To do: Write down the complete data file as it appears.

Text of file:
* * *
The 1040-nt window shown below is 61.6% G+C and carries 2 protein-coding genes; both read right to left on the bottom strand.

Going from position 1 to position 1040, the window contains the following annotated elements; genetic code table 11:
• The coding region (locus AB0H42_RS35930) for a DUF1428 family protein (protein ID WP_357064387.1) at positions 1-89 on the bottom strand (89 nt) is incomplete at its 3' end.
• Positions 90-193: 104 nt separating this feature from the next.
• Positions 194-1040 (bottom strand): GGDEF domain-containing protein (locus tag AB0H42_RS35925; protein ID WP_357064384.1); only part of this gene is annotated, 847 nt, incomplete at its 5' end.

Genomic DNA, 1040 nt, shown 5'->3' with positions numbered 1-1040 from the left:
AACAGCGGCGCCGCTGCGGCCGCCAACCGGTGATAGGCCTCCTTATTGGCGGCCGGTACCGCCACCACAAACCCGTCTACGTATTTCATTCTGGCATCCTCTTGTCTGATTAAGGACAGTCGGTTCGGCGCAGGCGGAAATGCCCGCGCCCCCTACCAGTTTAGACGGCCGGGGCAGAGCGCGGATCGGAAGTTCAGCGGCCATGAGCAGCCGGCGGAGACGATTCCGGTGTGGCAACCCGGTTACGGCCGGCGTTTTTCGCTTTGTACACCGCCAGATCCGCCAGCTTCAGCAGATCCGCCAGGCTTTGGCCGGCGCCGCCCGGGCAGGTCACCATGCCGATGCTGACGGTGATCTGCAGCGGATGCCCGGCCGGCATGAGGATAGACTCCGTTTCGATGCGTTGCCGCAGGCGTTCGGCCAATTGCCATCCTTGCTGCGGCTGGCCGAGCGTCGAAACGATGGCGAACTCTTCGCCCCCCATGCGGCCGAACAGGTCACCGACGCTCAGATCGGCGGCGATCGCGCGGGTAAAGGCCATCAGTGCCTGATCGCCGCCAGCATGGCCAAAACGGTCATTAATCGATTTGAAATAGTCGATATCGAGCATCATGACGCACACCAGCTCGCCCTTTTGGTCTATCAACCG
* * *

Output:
The 1040-nt window shown below is 61.6% G+C and carries 2 protein-coding genes; both read right to left on the bottom strand.

Going from position 1 to position 1040, the window contains the following annotated elements; genetic code table 11:
• The coding region (locus AB0H42_RS35930) for a DUF1428 family protein (protein ID WP_357064387.1) at positions 1-89 on the bottom strand (89 nt) is incomplete at its 3' end.
• Positions 90-193: 104 nt separating this feature from the next.
• Positions 194-1040 (bottom strand): GGDEF domain-containing protein (locus tag AB0H42_RS35925; protein ID WP_357064384.1); only part of this gene is annotated, 847 nt, incomplete at its 5' end.

Genomic DNA, 1040 nt, shown 5'->3' with positions numbered 1-1040 from the left:
AACAGCGGCGCCGCTGCGGCCGCCAACCGGTGATAGGCCTCCTTATTGGCGGCCGGTACCGCCACCACAAACCCGTCTACGTATTTCATTCTGGCATCCTCTTGTCTGATTAAGGACAGTCGGTTCGGCGCAGGCGGAAATGCCCGCGCCCCCTACCAGTTTAGACGGCCGGGGCAGAGCGCGGATCGGAAGTTCAGCGGCCATGAGCAGCCGGCGGAGACGATTCCGGTGTGGCAACCCGGTTACGGCCGGCGTTTTTCGCTTTGTACACCGCCAGATCCGCCAGCTTCAGCAGATCCGCCAGGCTTTGGCCGGCGCCGCCCGGGCAGGTCACCATGCCGATGCTGACGGTGATCTGCAGCGGATGCCCGGCCGGCATGAGGATAGACTCCGTTTCGATGCGTTGCCGCAGGCGTTCGGCCAATTGCCATCCTTGCTGCGGCTGGCCGAGCGTCGAAACGATGGCGAACTCTTCGCCCCCCATGCGGCCGAACAGGTCACCGACGCTCAGATCGGCGGCGATCGCGCGGGTAAAGGCCATCAGTGCCTGATCGCCGCCAGCATGGCCAAAACGGTCATTAATCGATTTGAAATAGTCGATATCGAGCATCATGACGCACACCAGCTCGCCCTTTTGGTCTATCAACCG